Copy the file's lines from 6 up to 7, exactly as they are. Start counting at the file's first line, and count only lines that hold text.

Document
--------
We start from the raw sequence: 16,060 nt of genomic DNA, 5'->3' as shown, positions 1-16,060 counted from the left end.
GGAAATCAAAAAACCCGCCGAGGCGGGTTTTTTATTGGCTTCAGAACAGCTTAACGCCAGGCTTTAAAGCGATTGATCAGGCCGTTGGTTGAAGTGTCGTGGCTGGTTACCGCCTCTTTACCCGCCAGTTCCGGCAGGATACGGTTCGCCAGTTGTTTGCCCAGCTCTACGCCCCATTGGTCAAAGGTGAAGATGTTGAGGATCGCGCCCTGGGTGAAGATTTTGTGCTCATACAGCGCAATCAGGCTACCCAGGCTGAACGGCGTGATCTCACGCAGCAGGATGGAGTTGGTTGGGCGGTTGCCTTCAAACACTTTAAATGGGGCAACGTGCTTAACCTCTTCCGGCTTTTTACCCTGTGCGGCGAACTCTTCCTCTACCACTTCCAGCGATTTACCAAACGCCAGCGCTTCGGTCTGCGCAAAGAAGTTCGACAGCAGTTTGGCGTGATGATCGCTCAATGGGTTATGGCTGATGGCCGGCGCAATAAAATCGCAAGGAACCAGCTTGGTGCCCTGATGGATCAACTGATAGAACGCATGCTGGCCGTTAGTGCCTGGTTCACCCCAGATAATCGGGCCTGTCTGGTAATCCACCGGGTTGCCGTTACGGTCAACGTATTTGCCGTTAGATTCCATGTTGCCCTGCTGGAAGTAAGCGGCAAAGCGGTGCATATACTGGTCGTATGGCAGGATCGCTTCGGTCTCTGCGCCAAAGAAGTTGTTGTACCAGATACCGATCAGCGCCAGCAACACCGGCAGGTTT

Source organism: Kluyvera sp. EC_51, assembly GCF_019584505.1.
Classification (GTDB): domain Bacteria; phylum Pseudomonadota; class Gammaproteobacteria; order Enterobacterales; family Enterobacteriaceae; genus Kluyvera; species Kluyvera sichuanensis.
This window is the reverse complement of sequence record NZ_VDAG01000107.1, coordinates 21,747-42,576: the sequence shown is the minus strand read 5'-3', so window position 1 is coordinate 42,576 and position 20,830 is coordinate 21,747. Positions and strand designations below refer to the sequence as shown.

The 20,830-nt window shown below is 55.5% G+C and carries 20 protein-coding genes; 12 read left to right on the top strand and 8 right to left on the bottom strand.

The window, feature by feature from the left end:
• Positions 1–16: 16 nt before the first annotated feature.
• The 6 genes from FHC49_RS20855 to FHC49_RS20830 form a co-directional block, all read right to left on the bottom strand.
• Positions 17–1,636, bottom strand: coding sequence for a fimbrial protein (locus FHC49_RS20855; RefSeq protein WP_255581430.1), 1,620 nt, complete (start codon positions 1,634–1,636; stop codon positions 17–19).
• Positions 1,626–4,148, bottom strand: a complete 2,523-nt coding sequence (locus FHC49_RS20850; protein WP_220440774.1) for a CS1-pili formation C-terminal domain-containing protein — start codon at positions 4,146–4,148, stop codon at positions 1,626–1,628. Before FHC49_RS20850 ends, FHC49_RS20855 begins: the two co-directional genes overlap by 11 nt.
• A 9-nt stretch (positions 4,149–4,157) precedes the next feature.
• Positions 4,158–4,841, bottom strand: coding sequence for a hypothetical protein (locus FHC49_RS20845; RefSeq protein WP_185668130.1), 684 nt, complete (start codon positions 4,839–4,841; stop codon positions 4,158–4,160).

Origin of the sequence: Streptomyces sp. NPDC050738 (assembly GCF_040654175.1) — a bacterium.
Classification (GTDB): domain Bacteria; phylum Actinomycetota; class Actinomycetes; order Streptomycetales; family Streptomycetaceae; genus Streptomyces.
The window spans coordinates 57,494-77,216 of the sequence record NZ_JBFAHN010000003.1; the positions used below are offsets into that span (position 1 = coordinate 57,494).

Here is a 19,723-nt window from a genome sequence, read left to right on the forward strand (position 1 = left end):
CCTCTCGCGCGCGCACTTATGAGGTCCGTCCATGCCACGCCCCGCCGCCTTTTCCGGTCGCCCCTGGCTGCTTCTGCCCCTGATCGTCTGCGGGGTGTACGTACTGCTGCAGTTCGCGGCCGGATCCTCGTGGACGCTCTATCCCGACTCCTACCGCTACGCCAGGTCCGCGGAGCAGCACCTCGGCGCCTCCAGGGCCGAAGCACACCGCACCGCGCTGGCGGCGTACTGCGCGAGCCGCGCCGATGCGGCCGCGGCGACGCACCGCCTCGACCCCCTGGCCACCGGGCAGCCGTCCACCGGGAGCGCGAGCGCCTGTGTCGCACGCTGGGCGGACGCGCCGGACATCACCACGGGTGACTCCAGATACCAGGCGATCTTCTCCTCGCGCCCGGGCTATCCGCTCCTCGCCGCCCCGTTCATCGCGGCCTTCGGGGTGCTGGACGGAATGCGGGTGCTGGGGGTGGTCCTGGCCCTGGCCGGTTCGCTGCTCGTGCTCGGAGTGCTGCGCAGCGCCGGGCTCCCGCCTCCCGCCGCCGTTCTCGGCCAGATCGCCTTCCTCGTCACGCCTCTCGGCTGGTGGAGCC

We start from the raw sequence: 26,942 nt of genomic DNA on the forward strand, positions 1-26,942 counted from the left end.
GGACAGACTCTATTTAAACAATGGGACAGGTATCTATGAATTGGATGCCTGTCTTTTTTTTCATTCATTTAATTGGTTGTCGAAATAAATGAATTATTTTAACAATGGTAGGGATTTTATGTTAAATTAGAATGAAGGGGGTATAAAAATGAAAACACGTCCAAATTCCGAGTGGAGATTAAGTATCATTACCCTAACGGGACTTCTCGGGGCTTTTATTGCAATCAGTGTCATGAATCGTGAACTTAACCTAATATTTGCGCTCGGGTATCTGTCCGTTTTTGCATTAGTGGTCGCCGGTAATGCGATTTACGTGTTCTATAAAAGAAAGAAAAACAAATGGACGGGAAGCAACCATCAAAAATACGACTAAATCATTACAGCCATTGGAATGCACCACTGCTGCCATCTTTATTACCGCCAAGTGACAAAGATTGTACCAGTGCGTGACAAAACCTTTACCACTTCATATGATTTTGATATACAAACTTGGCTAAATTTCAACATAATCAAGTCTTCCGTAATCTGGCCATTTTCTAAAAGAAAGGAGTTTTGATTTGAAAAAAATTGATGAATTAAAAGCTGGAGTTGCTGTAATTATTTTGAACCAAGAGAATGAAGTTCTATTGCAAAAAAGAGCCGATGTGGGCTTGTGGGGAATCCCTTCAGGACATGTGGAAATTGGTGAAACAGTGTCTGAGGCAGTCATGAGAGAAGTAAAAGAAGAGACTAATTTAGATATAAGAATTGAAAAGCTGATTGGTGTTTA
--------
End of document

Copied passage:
The 20,830-nt window shown below is 55.5% G+C and carries 20 protein-coding genes; 12 read left to right on the top strand and 8 right to left on the bottom strand.

The window, feature by feature from the left end: